Hedge fund investing may be shifting from the tony, high-net-worth crowd to main-street mutual fund owners.
, a $112 billion broker-sold fund giant in Boston, is developing three hedgelike funds that investors could buy into for as little as $250. The funds currently are "incubated" -- they're available only to MFS employees -- and MFS has not yet decided whether to make them available to the public. But their performance -- one has returned 118% over the past 12 months -- and unique strategies are already turning heads.
"It's an interesting idea: a hedge fund for Joe Six-Pack. Hedges are popular and have an appeal to investors because they're associated with rich investors," says Jeff Benjamin, a consultant and hedge-fund specialist at
in Boston. "For $1,000, it might be fun to try."
Hedge funds are unregulated, pooled investments that typically employ risky strategies to make hedges -- or large bets -- on market index, security or sector price swings. These strategies include derivatives (bets on security, commodity, rate or currency prices), leveraging (investing borrowed money) and short-selling (selling borrowed stock in hopes of buying it back at a lower price later on).
It's estimated that there are more than 5,000 hedge funds with as much as $350 billion in assets.
These funds stay beneath the radar of regulatory requirements by operating as limited partnerships with fewer than 500 investors. Investment minimums often start at $500,000, and to invest in the funds, investors often must prove their net worth is over $1 million.
The three funds --
Vertex U.S. All-Cap
-- started early last year. Like most MFS growth funds, they seek capital appreciation and have reasonable investment minimums ($1,000, or $250 for IRA investments). There's also a 5 3/4% sales charge, or load. Although they are mutual funds according to the
Investment Company Act of 1940
, they have broader investment parameters than many fund investors have ever seen.
Vertex All-Cap and Vertex Contrarian can invest up to all their assets in emerging markets. All three can invest 100% of their assets in derivatives, cash and/or short sales. The funds are nondiversified (allowed to build large positions in few securities), can leverage investments by borrowing up to 50% of the fund's assets and can invest 15% of their assets in unregistered or illiquid securities.
"These funds should behave and perform exactly like an equity hedge fund," says Steven Lonsdorf, president of
Van Hedge Fund Advisors
in Knoxville, Tenn.
"I guess it shows how flexible the '40 Act has become," says Benjamin. He adds that if the funds were launched, investors would have to be comfortable with higher peaks and valleys than with standard stock funds.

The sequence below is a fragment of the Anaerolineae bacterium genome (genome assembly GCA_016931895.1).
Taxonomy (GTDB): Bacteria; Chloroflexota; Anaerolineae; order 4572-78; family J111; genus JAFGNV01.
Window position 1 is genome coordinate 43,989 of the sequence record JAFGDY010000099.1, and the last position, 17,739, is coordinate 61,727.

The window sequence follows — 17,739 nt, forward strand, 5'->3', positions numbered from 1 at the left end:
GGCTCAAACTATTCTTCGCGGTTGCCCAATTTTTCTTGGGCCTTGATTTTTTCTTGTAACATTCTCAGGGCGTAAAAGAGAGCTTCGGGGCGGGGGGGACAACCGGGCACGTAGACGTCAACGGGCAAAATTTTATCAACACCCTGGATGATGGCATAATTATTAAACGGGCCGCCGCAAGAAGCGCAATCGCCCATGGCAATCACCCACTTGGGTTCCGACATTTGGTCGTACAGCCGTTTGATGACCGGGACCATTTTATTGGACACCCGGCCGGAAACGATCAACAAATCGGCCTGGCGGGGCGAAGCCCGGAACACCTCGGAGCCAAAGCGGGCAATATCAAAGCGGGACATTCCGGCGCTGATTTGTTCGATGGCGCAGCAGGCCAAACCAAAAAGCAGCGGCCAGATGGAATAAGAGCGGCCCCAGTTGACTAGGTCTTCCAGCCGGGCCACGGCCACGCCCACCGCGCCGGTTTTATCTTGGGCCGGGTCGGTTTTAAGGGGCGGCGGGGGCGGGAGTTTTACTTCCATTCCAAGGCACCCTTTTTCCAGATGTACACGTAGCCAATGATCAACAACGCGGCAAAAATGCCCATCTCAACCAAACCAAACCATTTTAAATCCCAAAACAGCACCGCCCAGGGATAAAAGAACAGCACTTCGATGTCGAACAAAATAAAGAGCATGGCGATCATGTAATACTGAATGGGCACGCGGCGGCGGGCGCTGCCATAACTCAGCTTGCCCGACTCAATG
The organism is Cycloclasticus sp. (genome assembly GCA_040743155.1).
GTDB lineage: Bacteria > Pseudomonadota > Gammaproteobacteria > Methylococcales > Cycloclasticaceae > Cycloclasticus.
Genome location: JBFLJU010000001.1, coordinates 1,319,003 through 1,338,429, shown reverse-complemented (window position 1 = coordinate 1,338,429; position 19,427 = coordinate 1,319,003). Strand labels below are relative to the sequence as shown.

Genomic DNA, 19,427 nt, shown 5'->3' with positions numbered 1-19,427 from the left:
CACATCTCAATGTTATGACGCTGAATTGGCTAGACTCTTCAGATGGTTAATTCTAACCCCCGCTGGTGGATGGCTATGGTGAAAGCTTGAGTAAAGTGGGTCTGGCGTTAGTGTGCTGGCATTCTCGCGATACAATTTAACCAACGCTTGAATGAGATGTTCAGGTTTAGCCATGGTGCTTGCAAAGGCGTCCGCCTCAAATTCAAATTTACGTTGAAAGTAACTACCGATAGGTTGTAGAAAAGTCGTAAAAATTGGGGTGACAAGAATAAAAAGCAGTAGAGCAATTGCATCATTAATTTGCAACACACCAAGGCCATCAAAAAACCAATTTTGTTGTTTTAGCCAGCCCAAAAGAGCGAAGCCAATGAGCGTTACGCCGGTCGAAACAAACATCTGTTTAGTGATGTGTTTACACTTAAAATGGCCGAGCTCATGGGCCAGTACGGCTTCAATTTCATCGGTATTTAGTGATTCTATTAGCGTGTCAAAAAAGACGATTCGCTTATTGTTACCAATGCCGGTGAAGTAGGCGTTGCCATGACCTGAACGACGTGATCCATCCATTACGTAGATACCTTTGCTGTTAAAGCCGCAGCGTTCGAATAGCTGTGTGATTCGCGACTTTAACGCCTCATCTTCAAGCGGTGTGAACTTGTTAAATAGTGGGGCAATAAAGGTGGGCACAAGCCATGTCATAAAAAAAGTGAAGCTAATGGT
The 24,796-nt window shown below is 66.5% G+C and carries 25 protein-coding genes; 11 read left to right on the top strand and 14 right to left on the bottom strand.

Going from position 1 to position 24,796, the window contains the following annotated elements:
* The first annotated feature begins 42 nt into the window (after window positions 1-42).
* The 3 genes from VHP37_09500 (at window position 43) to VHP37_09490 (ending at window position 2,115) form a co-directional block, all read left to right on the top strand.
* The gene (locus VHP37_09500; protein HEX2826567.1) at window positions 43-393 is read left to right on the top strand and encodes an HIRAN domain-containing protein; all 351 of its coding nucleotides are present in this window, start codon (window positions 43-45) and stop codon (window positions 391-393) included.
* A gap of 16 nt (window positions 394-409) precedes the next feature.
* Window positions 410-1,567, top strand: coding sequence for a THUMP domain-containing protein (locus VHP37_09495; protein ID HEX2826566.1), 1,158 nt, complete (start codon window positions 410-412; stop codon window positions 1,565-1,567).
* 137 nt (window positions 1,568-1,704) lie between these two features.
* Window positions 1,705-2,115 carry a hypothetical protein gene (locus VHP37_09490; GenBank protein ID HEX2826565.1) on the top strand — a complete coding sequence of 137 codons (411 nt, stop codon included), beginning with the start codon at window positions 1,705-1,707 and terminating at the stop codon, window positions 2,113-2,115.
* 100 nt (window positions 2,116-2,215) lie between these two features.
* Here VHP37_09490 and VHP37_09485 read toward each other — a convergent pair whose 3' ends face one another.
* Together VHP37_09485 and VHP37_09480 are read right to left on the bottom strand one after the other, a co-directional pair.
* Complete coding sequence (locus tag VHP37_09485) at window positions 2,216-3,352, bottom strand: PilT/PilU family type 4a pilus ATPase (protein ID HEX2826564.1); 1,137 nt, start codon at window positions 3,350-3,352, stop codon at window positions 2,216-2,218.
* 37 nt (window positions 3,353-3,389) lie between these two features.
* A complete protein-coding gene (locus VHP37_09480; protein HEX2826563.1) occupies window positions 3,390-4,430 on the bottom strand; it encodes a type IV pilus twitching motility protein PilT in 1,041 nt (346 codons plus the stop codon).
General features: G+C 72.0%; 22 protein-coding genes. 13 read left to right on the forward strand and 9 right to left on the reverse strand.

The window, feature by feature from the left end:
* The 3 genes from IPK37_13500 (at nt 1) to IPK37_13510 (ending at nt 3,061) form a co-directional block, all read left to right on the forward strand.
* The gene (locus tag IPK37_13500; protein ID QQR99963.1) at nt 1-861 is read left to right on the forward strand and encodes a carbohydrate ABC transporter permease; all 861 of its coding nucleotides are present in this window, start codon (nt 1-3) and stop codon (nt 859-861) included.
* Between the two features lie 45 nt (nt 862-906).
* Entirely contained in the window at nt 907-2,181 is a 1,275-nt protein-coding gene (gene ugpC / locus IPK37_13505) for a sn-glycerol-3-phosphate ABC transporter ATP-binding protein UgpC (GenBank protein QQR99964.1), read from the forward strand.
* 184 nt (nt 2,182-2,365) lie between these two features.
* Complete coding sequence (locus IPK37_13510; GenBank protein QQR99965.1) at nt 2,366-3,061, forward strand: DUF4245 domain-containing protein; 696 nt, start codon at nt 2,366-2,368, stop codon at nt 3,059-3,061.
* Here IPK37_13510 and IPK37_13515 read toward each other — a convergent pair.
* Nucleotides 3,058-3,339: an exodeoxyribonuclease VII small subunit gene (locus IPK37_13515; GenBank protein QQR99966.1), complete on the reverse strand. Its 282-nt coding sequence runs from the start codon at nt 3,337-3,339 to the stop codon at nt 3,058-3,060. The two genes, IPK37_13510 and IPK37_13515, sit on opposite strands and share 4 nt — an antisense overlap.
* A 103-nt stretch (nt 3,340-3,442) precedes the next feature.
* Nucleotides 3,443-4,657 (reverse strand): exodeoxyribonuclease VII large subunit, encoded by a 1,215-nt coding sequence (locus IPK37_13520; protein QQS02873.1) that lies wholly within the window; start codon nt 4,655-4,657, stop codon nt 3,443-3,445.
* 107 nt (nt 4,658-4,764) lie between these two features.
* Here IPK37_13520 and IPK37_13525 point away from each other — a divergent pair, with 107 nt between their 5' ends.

The funds' annual expenses, ranging from 0% to 3%, are also modeled on those of hedge funds. Each fund's base annual management expense is 1.5%, but that fee rises or falls 0.1% monthly for every full percentage point that the fund has outpaced or lagged the
index over the previous 12 months.
MFS spokesman David Oliveri says the funds, and their Vertex brand, were started to diversify the fund shop's image as a growth fund manager. Oliveri says there are no plans to launch the funds in the next six months, but they've earned places in several of the media's top-10 scorecards.
The funds' reins are in the hands of veteran in-house growth managers with no past hedge fund experience: John Balan (Vertex All-Cap,
MFS Emerging Growth), Paul McMahon (Vertex U.S. All Cap,
MFS Growth Opportunities) and Brian Stack (Vertex Contrarian,
MFS New Discovery).
"With hedge funds, even more than with normal mutual funds, performance all comes down to the manager. That's because of the broad mandates and latitude," says Lonsdorf.
Oliveri and the funds' managers can't comment specifically on how each fund is being managed, since
National Association of Securities Dealers
rules prohibit marketing funds not available to the public.
Ironically, Vertex All Cap was originally managed by John Brennan, who left the firm in February with fellow high-profile MFS manager Chris Felipe to start a hedge fund. Brennan was not available for comment.
The MFS funds are "kind of cool, but it's really just a distraction," says Joel Davis, a senior financial planner at
American Express Financial Advisors
in Augusta, Maine. He adds that if the funds' were launched, investors should limit their exposure to 3% to 5% of assets. Otherwise, the funds' unpredictable portfolios could skew an investor's asset allocation.
Davis and Cerulli's Benjamin agree the funds are best suited for MFS's broker-sold channel, where advisers can educate investors on the strategies' risks and monitor their client's risk exposure over time. Davis worries that if the funds were launched, white-hot performance could lead investors to ignore the significant risks. "How many people do you think really read a prospectus?" he asks.
Apparently MFS has prepared for a lukewarm reception from brokers. According to the funds' prospectus, if launched, MFS may offer brokers and their firms enhanced commissions for selling shares of the funds through
sales contests and a similar incentive program called
Oliveri estimates that most incubated funds are usually launched or abandoned after three years. According to that timetable, these funds' fate may be decided in the next year and a half.